Supply Chain Bottlenecks: Constraints and interconnection bottlenecks have caused manufacturers to struggle to meet demand for renewable energy components. Several factors have contributed to persistent supply chain issues, including labor shortages in key industries such as manufacturing and transportation. Additionally, the raw materials required to build renewable energy components are in short supply. Some of these materials include various types of silicon, glass, and steel used in solar panel production, and also metals like lithium, copper, and aluminum used to make batteries. With raw materials that are essential to renewable energy projects only being available in a few countries and produced by a small amount of companies, this only increases the risk of supply chain disruption due to political instability, regulatory changes, and trade restrictions. Not only do labor and material shortages cause project delays, they also lead to significant cost increases which eat away at profit margins.
Shortage of Skilled Workers: Labor shortages stand in the way of the clean energy transition. For years, the renewable energy industry has experienced difficulties in finding, training, and retaining skilled workers. Renewable energy companies have struggled to keep up with wage demands and negative cultural perceptions about skilled labor. A shortage of skilled workers in the renewable energy industry means that these companies struggle to meet the demand for their products. Labor shortages can also lead to business continuity issues.
Additionally, the renewable energy industry has also had to compete with companies across industries for in-demand skilled workers such as construction workers, manufacturing workers, and engineers who can build wind or solar farms and make batteries. As of February 2023, the U.S. Bureau of Labor Statistics estimates that the U.S. construction industry was short 412,000 workers while the manufacturing sector was short 694,000⁴. Once these workers do enter the renewable energy industry, building the necessary skill set to perform on-the-job duties requires time and resources. A less skilled workforce is more likely to experience injuries on the job, which leads to more workers’ compensation claims.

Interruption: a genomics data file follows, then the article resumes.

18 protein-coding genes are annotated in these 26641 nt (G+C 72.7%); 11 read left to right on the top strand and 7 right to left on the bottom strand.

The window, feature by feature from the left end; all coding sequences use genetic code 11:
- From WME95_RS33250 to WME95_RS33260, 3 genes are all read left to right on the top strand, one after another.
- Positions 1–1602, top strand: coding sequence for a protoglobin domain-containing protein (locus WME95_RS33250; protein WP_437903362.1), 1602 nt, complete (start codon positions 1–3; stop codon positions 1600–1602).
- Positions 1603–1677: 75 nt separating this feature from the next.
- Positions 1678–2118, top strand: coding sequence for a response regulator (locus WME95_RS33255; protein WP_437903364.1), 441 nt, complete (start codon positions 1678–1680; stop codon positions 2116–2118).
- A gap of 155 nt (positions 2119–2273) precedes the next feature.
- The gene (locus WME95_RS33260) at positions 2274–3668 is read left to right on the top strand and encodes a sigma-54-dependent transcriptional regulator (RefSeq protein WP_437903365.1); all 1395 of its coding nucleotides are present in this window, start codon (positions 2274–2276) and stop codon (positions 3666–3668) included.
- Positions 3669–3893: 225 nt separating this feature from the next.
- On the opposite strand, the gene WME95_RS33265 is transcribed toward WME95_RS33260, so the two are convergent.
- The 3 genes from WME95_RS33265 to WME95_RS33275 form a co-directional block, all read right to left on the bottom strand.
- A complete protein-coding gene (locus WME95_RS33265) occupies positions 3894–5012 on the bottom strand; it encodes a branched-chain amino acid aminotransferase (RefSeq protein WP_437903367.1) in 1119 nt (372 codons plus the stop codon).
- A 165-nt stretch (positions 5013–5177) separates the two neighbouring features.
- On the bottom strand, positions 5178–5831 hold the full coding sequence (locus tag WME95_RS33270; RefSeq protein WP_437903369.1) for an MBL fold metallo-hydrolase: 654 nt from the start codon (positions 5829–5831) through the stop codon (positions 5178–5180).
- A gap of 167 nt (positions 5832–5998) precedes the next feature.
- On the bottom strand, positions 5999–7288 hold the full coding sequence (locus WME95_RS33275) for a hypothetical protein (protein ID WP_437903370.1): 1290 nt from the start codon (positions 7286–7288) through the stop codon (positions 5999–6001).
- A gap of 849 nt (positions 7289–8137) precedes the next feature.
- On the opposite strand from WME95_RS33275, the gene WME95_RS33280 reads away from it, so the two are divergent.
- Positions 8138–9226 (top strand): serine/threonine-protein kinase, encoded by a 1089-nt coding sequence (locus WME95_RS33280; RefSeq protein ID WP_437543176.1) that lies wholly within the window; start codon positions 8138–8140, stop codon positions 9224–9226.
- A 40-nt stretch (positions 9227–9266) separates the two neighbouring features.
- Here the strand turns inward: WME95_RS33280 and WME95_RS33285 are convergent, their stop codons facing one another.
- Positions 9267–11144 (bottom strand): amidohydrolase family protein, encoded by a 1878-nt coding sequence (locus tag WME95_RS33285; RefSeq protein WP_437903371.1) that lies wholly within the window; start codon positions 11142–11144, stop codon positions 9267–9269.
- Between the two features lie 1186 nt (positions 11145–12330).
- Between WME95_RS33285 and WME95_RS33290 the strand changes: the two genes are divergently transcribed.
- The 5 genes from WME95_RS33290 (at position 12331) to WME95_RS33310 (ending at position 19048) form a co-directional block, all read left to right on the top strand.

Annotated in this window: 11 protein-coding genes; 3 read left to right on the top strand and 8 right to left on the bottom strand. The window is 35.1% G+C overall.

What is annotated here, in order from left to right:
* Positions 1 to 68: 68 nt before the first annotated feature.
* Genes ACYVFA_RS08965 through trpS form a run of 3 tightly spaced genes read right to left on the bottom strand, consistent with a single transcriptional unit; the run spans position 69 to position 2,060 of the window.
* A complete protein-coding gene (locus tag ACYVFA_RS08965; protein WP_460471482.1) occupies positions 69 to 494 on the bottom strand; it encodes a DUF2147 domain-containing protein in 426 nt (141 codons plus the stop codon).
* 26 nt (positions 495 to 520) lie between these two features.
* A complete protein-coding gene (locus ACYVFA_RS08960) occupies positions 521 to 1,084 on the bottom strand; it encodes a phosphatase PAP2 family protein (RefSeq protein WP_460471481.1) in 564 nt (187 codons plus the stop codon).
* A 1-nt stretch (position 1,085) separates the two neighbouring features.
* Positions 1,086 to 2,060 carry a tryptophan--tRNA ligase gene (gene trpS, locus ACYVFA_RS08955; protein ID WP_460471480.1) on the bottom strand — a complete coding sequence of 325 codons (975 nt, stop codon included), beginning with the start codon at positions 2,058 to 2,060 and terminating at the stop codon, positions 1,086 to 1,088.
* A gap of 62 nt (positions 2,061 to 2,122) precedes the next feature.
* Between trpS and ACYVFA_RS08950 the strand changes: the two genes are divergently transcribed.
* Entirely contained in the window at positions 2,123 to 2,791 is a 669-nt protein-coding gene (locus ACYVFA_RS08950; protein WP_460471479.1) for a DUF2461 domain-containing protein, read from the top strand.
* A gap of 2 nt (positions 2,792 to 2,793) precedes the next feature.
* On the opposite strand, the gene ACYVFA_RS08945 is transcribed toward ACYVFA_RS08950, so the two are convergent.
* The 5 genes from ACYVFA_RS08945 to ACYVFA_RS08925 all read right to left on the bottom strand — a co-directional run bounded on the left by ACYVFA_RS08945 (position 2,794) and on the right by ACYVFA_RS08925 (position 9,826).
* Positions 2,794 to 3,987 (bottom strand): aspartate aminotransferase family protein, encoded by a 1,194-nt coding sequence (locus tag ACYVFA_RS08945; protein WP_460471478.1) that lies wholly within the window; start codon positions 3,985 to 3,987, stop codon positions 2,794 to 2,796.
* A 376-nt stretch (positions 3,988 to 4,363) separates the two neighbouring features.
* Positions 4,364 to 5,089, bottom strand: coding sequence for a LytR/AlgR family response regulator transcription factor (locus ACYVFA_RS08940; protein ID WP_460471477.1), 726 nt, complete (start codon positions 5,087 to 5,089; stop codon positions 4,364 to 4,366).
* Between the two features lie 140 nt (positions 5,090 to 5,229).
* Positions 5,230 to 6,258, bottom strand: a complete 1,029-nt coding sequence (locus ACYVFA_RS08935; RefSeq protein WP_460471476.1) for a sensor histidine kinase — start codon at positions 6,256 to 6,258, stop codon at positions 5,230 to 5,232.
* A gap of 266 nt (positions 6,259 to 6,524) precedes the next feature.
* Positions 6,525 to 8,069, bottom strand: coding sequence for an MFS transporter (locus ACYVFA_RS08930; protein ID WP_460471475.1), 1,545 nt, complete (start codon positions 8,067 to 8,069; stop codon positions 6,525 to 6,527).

Natural Disasters: 2022 was yet another year plagued by extreme weather events, with 18 climate disaster events surpassing the $1 billion mark in damages⁶ in the United States alone, amounting to $165 billion in insured and uninsured losses. With solar and wind operations requiring a lot of open space that’s often within the path of natural disasters, weather events are one of the greatest risks for renewable energy operations.
For example, companies with solar installations in Texas experienced great losses in 2022 as a result of severe hailstorms. U.S. renewable energy insurers are expected to pay out over $300 million in claims⁷ as a result of hail damage from these storms. With extreme weather events becoming the new normal, the renewable energy industry needs to continue to innovate and build energy equipment that can withstand climate risks.
Land Use: With growing demand for renewable energy, companies need to find wide swaths of land on which they can operate. In addition to natural disaster exposures, renewable energy infrastructure by itself creates new risks. For example, solar installations in dryer climates can create humid microclimates beneath solar panels. These conditions promote the growth of vegetation, which is wildfire fuel. This type of exposure poses a risk to the asset itself and to the public.
Energy Storage: Power generation by renewable energy is increasingly paired with battery storage systems. Because these systems can combust, they pose a range of risks—to property, transportation, supply chains, and public safety.
Cybersecurity Threats: As the renewable energy industry continues to mature, it is increasingly the target of cyberattacks. Critical businessoperations increasingly depend on sophisticated, cloud-connected systems, which in turn can create cybersecurity vulnerabilities that pose significant monetary and reputational risks. The average cost of a data breach is expected to exceed $5 million in 2023⁹. Cyber exposure is amplified when IT systems are accessed by vendors and suppliers. Additionally, geopolitical conflicts increase the likelihood of cyberattacks, with state-sponsored malicious actors zeroing in on critical infrastructure in their exploits.